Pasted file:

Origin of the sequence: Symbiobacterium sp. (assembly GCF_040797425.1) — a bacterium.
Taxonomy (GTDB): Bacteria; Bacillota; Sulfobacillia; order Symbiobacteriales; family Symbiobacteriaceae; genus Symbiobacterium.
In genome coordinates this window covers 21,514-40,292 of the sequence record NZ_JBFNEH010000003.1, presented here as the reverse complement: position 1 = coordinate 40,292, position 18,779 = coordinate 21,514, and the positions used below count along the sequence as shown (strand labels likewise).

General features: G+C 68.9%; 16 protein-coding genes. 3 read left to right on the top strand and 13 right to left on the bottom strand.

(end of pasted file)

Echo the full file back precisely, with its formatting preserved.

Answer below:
Origin of the sequence: Symbiobacterium sp. (assembly GCF_040797425.1) — a bacterium.
Taxonomy (GTDB): Bacteria; Bacillota; Sulfobacillia; order Symbiobacteriales; family Symbiobacteriaceae; genus Symbiobacterium.
In genome coordinates this window covers 21,514-40,292 of the sequence record NZ_JBFNEH010000003.1, presented here as the reverse complement: position 1 = coordinate 40,292, position 18,779 = coordinate 21,514, and the positions used below count along the sequence as shown (strand labels likewise).

General features: G+C 68.9%; 16 protein-coding genes. 3 read left to right on the top strand and 13 right to left on the bottom strand.